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Urbanisation in China: Challenges and the Way Ahead

Urbanisation in China is taking place at an unprecedented level and is set to continue over the next decade. This is likely to present many challenges not just for policy makers but for the economy and society as well. This Paper tries and understands the ongoing process of urbanization, the impacts produced and the way that lies ahead.

Metropolitan areas have been the drivers of growth in China. Nevertheless, the extent Mto which these areas can support the rapidly increasing urban population in the near future is questionable. Larger cities have grown beyond the boundaries of the “city proper” to encompass parts of suburban districts. Achieving acceptable standards of environment quality, provision of infrastructure needed by residents and firms, as also providing public services to all residents including migrants form major challenges for metropolitan regions.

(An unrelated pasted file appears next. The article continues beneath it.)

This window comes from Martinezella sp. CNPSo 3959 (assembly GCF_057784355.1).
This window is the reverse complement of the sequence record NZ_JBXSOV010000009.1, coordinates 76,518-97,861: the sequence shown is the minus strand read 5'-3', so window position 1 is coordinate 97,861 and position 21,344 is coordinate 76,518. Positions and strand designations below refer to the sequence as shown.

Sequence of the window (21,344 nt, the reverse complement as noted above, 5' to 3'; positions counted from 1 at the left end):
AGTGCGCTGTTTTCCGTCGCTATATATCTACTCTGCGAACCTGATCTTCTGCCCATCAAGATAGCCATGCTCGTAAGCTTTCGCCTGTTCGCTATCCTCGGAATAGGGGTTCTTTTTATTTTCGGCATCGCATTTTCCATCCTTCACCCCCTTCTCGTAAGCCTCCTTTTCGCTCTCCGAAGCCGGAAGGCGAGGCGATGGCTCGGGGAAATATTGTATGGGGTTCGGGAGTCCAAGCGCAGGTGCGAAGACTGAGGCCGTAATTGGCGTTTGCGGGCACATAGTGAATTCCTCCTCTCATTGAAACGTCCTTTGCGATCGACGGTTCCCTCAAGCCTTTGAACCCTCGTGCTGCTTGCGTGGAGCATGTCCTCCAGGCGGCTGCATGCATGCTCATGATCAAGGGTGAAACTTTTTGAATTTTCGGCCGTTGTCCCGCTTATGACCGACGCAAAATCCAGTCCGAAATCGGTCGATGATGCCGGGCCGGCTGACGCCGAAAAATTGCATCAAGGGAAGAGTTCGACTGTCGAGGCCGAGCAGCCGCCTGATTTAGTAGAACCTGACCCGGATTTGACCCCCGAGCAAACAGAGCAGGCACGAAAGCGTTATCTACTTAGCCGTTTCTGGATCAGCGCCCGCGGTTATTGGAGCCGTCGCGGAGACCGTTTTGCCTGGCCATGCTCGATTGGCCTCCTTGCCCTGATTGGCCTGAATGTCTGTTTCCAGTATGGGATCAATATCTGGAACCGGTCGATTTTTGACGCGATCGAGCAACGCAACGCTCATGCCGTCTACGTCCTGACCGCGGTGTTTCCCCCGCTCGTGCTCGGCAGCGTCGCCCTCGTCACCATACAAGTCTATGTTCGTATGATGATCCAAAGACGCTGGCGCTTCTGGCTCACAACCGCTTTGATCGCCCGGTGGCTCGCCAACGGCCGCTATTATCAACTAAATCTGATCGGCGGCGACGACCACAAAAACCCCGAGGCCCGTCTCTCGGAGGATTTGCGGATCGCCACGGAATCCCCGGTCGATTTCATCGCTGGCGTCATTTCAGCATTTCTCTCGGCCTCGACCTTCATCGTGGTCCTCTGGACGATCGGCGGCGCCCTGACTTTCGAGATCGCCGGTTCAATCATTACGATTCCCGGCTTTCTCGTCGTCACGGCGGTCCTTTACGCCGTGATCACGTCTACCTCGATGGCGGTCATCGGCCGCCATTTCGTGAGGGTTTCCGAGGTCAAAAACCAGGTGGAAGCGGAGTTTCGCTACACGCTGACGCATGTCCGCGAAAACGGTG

The urban population in China has been on a massive upward surge. It started increasing particularly since the policy of reform and opening up initiated by Deng Xiaoping in 1976. It led to greater mobility of people due to newly unleashed forces of marketisation. The processes of natural increase, migration and the change in the definition of ‘urban’ have been responsible for the increase.

The latest census of 2010 shows that the total population of China is 1.34 billion and the total urban population is 665.57 million. In the period between 2025- 2050, an urban increment of 1.7 billion people is projected globally, with China making a contribution of 186 million. By 2050, China is expected to still have the largest urban population, which will be about one billion; the urbanisation rate is expected to rise to 73.2 per cent. The proportion of urban population in China more than doubled in the period 1980- 2010, rising from 19 per cent to almost 50 per cent. This is expected to reach 59 per cent in 2025.

This paper tries to understand the ongoing process of urbanisation, the impacts produced and the way that lies ahead. For the purpose, data and statistics on the varying levels of industrialisation, urbanisation and migration from the different provinces/municipalities/autonomous regions have been collected and analysed. The data and figures used for the work in maps, tables and graphs do not include those from Hong Kong, Macao and Taiwan.

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